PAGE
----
CHARLESTON, W.Va. — The West Virginia Board of Education voted Tuesday to reject a plan to consolidate five schools in Nicholas County.
The 7-1 vote came in a packed room of about 100 people at the BOE’s meeting room in Charleston after the board heard hours of public comments from those for and against the plan.
The plan includes consolidating Nicholas County High, Richwood High and the Nicholas County Career and Technical Center into one high school. Richwood Middle and Summersville Middle would merge into one middle school.
Those newly constructed schools would open by the 2020-2021 school year, according to the plan.
The move came after three schools — Richwood Middle, Richwood High and Summersville Middle — were destroyed in the June 2016 flood.
The Nicholas County Board of Education approved the consolidation earlier this year.
Nicholas County School Superintendent Donna Burge-Tetrick proposed the plan to the county school board in January. She said the move was needed because of declining student enrollment and damage caused by the flood.
It was an emotional meeting Tuesday as residents spoke out against the consolidation.
Kendra Amick, a 2017 Richwood High graduate, told board members to keep students in mind before making a decision.
“Think about all of us kids and when you vote today, put your pen to paper for students like me. Vote for me. Vote for kids in Richwood who need that personalized experience,” Amick said.
Nikki Taylor, of Craigsville, was also thinking about how the consolidation would impact students’ lives. As parent of two students at Richwood High — and a Richwood High graduate herself — she said the benefit of attending a small school is priceless.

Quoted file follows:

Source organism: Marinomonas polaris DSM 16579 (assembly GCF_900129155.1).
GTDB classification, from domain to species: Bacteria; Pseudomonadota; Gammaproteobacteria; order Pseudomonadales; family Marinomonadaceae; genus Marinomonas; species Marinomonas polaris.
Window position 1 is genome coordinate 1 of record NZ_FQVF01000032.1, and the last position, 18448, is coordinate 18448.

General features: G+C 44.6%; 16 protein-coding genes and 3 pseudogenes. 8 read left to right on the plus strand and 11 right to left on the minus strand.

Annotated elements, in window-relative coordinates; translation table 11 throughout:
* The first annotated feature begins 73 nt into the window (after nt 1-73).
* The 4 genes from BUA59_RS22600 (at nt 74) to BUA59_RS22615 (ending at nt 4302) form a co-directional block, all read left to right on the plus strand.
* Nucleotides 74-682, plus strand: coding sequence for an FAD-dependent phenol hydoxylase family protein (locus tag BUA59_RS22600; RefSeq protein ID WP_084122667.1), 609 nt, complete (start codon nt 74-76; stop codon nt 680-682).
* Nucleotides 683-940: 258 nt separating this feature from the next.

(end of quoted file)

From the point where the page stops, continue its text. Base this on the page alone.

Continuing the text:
“In most places, you may not see the symbiotic relationship between the schools and the community, but in Richwood, that’s what we have. You can’t put a price tag on that,” she said.
Taylor also expressed concern about students who won’t be able to participate in sports and activities because of the increased student population at a consolidated school.
“To consolidate means to remove half the student body from participating in extra curricular activities and we can all remember how important that was when we were in school. Being a part of a team teaches a whole lot more than just a sport. I would hate to see so many kids lose out on that opportunity,” Taylor said.
Consolidation supporters included members of the Nicholas County BOE. Board President Gus Penix said merging schools makes sense because of the low student enrollment.
“We’ve been declining enrollment at a rate of 1.09 percent per year for the last 25 years. We’ve lost 1,400 students,” he said.
Penix said the idea of consolidation was addressed even before the June flood.
“Even if the flood had not occurred last year, the Nicholas County Board of Education would’ve been considering consolidation of schools in the very near future,” he said.
Fred Amick, vice president of the Nicholas school board, tried to encourage state board members that if a consolidation were to happen, it would be a smooth transition.
“There are great people in Nicholas County — Richwood and Summersville — they will help each other. I want you all to realize that,” he said.
The WV BOE’s vote came after multiple alternative plans were presented Tuesday. One of those plans came from Scott Raines, director of school planning and construction for the state School Building Authority. Raines proposed consolidating Richwood Middle and Richwood High into one school and merging Summersville Middle and Nicholas County High into a separate school.
School officials were concerned about not getting approval on the consolidation from the state BOE before the FEMA deadline, but state School Superintendent Steven Payne said the state asked FEMA for a six month extension to figure out the Nicholas schools issue. He said he expects the extension to be approved.
It’s unknown what the Nicholas County school board will do. The board is scheduled to meet Wednesday night.